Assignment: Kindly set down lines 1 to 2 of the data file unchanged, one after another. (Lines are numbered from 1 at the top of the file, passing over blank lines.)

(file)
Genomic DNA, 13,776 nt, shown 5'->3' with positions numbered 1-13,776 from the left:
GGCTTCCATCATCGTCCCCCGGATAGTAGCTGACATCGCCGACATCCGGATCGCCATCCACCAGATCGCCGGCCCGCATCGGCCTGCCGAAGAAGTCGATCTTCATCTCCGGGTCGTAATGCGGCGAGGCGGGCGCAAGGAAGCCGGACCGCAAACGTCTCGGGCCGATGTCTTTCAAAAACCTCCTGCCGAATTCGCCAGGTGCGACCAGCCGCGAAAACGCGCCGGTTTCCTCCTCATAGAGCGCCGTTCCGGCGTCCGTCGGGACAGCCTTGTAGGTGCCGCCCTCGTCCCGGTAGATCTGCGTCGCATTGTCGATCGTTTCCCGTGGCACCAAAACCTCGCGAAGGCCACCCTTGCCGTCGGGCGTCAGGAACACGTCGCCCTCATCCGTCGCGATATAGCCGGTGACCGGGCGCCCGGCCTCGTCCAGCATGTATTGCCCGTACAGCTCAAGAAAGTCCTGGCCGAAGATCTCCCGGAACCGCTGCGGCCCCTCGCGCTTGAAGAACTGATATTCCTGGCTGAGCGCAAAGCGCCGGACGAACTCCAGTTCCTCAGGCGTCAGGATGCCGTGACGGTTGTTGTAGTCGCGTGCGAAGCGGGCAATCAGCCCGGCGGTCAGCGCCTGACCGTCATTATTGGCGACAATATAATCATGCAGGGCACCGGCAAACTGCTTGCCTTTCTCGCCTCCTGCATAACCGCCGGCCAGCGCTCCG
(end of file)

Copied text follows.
Genomic DNA, 13,776 nt, shown 5'->3' with positions numbered 1-13,776 from the left:
GGCTTCCATCATCGTCCCCCGGATAGTAGCTGACATCGCCGACATCCGGATCGCCATCCACCAGATCGCCGGCCCGCATCGGCCTGCCGAAGAAGTCGATCTTCATCTCCGGGTCGTAATGCGGCGAGGCGGGCGCAAGGAAGCCGGACCGCAAACGTCTCGGGCCGATGTCTTTCAAAAACCTCCTGCCGAATTCGCCAGGTGCGACCAGCCGCGAAAACGCGCCGGTTTCCTCCTCATAGAGCGCCGTTCCGGCGTCCGTCGGGACAGCCTTGTAGGTGCCGCCCTCGTCCCGGTAGATCTGCGTCGCATTGTCGATCGTTTCCCGTGGCACCAAAACCTCGCGAAGGCCACCCTTGCCGTCGGGCGTCAGGAACACGTCGCCCTCATCCGTCGCGATATAGCCGGTGACCGGGCGCCCGGCCTCGTCCAGCATGTATTGCCCGTACAGCTCAAGAAAGTCCTGGCCGAAGATCTCCCGGAACCGCTGCGGCCCCTCGCGCTTGAAGAACTGATATTCCTGGCTGAGCGCAAAGCGCCGGACGAACTCCAGTTCCTCAGGCGTCAGGATGCCGTGACGGTTGTTGTAGTCGCGTGCGAAGCGGGCAATCAGCCCGGCGGTCAGCGCCTGACCGTCATTATTGGCGACAATATAATCATGCAGGGCACCGGCAAACTGCTTGCCTTTCTCGCCTCCTGCATAACCGCCGGCCAGCGCTCCG